Subject(s)
Electrodes, Implanted , Heart Failure , Hemodynamics , Hospitalization/statistics & numerical data , Pulmonary Artery , Aged , COVID-19 , Female , Heart Failure/classification , Heart Failure/physiopathology , Hemodynamics/physiology , Hospitalization/trends , Humans , Male , Mortality/trends , Remote Sensing Technology
3.
Indian Heart J ; 73(1): 91-98, 2021.
Article in English | MEDLINE | ID: covidwho-957113

ABSTRACT

BACKGROUND: Coronavirus disease 2019 (COVID-19) has been reported to cause worse outcomes in patients with underlying cardiovascular disease, especially in patients with acute cardiac injury, which is determined by elevated levels of high-sensitivity troponin. There is a paucity of data on the impact of congestive heart failure (CHF) on outcomes in COVID-19 patients. METHODS: We conducted a literature search of PubMed/Medline, EMBASE, and Google Scholar databases from 11/1/2019 till 06/07/2020, and identified all relevant studies reporting cardiovascular comorbidities, cardiac biomarkers, disease severity, and survival. Pooled data from the selected studies was used for metanalysis to identify the impact of risk factors and cardiac biomarker elevation on disease severity and/or mortality. RESULTS: We collected pooled data on 5967 COVID-19 patients from 20 individual studies. We found that both non-survivors and those with severe disease had an increased risk of acute cardiac injury and cardiac arrhythmias, our pooled relative risk (RR) was - 8.52 (95% CI 3.63-19.98) (p < 0.001); and 3.61 (95% CI 2.03-6.43) (p = 0.001), respectively. Mean difference in the levels of Troponin-I, CK-MB, and NT-proBNP was higher in deceased and severely infected patients. The RR of in-hospital mortality was 2.35 (95% CI 1.18-4.70) (p = 0.022) and 1.52 (95% CI 1.12-2.05) (p = 0.008) among patients who had pre-existing CHF and hypertension, respectively. CONCLUSION: Cardiac involvement in COVID-19 infection appears to significantly adversely impact patient prognosis and survival. Pre-existence of CHF, and high cardiac biomarkers like NT-pro BNP and CK-MB levels in COVID-19 patients correlates with worse outcomes.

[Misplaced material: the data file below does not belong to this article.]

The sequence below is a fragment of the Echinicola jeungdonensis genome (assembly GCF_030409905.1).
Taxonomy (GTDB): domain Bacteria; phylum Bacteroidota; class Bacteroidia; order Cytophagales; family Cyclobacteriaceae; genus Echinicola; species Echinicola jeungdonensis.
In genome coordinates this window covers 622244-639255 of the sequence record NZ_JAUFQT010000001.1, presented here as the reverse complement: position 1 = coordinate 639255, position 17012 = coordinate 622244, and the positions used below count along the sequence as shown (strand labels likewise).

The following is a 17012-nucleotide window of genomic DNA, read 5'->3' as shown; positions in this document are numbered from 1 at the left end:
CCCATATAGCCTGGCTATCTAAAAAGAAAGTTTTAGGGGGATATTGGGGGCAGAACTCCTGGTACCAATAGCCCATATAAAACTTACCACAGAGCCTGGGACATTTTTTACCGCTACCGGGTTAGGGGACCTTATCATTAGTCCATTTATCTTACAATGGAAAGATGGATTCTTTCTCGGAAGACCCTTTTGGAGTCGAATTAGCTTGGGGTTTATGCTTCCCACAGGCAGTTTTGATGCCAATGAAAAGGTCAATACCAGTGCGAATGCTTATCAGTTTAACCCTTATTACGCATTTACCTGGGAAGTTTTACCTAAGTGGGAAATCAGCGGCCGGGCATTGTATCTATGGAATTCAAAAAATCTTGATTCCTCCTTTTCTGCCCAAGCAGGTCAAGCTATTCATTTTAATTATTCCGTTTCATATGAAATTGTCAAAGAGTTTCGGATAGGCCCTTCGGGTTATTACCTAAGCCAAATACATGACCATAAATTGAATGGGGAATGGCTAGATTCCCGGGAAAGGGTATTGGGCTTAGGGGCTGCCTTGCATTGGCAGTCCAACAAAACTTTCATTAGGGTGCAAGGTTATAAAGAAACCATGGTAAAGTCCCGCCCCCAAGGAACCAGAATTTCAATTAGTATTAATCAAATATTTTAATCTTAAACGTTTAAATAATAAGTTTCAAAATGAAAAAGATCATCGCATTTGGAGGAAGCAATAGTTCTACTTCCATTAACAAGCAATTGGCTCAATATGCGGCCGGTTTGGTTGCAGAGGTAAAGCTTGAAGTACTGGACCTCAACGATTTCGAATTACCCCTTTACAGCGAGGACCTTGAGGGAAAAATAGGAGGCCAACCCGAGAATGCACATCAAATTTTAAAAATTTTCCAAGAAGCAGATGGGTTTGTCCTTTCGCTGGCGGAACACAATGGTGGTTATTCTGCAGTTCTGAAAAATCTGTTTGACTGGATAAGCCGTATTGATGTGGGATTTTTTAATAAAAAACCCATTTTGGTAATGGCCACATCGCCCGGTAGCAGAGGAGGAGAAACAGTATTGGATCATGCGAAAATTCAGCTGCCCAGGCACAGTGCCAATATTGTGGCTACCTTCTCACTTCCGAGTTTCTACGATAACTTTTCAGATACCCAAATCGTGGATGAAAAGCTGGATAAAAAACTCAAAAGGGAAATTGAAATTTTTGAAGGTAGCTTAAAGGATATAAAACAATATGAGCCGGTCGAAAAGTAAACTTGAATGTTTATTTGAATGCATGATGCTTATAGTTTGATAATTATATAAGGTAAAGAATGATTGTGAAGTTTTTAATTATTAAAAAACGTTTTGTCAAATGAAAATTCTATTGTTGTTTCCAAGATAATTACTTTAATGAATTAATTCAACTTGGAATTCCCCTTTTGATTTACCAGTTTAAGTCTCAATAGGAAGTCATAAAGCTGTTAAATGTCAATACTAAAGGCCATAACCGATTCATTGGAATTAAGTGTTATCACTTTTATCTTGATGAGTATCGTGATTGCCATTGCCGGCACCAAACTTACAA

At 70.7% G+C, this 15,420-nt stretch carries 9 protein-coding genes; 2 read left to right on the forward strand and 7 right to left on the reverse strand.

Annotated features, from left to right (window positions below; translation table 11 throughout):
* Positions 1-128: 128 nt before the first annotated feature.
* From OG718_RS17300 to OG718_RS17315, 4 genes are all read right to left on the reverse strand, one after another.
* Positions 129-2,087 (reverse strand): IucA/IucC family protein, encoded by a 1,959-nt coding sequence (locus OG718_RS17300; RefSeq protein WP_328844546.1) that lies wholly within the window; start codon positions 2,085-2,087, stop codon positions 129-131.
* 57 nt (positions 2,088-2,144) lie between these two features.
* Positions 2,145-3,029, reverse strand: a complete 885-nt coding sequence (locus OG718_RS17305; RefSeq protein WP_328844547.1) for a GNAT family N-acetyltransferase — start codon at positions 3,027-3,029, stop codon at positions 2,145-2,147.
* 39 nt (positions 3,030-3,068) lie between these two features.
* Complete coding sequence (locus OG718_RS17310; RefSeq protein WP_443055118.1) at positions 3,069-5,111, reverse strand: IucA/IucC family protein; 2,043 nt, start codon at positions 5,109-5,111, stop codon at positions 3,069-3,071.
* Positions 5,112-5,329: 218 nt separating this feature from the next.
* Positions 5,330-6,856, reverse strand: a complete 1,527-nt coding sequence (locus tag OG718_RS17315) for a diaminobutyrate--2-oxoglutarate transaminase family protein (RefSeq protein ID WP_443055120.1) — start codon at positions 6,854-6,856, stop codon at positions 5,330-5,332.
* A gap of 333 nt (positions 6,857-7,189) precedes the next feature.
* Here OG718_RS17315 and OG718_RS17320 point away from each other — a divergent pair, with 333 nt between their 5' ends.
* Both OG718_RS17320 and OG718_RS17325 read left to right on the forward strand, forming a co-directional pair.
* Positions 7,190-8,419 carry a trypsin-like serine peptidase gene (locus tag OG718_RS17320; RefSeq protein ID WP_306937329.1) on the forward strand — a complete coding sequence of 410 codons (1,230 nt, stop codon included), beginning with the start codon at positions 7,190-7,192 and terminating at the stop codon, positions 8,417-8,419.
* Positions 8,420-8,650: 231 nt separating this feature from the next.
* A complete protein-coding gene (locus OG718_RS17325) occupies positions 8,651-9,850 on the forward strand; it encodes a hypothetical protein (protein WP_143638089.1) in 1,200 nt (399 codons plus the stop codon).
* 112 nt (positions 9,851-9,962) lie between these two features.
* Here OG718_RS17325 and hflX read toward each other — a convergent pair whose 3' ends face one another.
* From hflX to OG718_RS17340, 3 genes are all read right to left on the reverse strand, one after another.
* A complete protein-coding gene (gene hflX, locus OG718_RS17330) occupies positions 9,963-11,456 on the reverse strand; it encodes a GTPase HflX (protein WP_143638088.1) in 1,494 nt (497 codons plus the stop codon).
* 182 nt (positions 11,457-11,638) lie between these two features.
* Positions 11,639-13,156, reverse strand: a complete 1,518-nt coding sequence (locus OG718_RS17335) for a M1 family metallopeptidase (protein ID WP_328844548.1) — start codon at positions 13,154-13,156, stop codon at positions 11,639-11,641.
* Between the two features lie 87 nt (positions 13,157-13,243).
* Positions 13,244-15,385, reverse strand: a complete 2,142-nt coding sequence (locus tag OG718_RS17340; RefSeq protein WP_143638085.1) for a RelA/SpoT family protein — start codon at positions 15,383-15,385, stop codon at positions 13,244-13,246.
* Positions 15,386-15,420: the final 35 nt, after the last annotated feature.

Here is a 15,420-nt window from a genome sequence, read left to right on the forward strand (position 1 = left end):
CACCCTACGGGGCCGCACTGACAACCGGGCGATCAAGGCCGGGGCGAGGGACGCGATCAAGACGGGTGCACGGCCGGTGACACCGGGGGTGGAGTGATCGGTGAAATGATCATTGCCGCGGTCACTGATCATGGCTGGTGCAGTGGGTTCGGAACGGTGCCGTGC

Subject(s)
Biomarkers/blood , COVID-19/complications , Heart Failure/virology , COVID-19/mortality , Creatine Kinase, MB Form/blood , Heart Failure/mortality , Humans , Natriuretic Peptide, Brain/blood , Pandemics , Peptide Fragments/blood , Prognosis , SARS-CoV-2 , Severity of Illness Index , Survival Rate , Troponin/blood
4.
Card Fail Rev ; 6: e15, 2020 Mar.
Article in English | MEDLINE | ID: covidwho-601346

ABSTRACT

Coronavirus disease 2019 (COVID-19) predominantly presents with symptoms of fever, fatigue, cough and respiratory failure. However, it appears to have a unique interplay with cardiovascular disease (CVD); patients with pre-existing CVD are at highest risk for mortality from COVID-19, along with the elderly. COVID-19 contributes to cardiovascular complications including arrhythmias, myocardial dysfunction and myocardial inflammation. Although the exact mechanism of myocardial inflammation in patients with COVID-19 is not known, several plausible mechanisms have been proposed based on early observational reports. In this article, the authors summarise the available literature on mechanisms of myocardial injury in COVID-19.

SELECTION OF CITATIONS
SEARCH DETAIL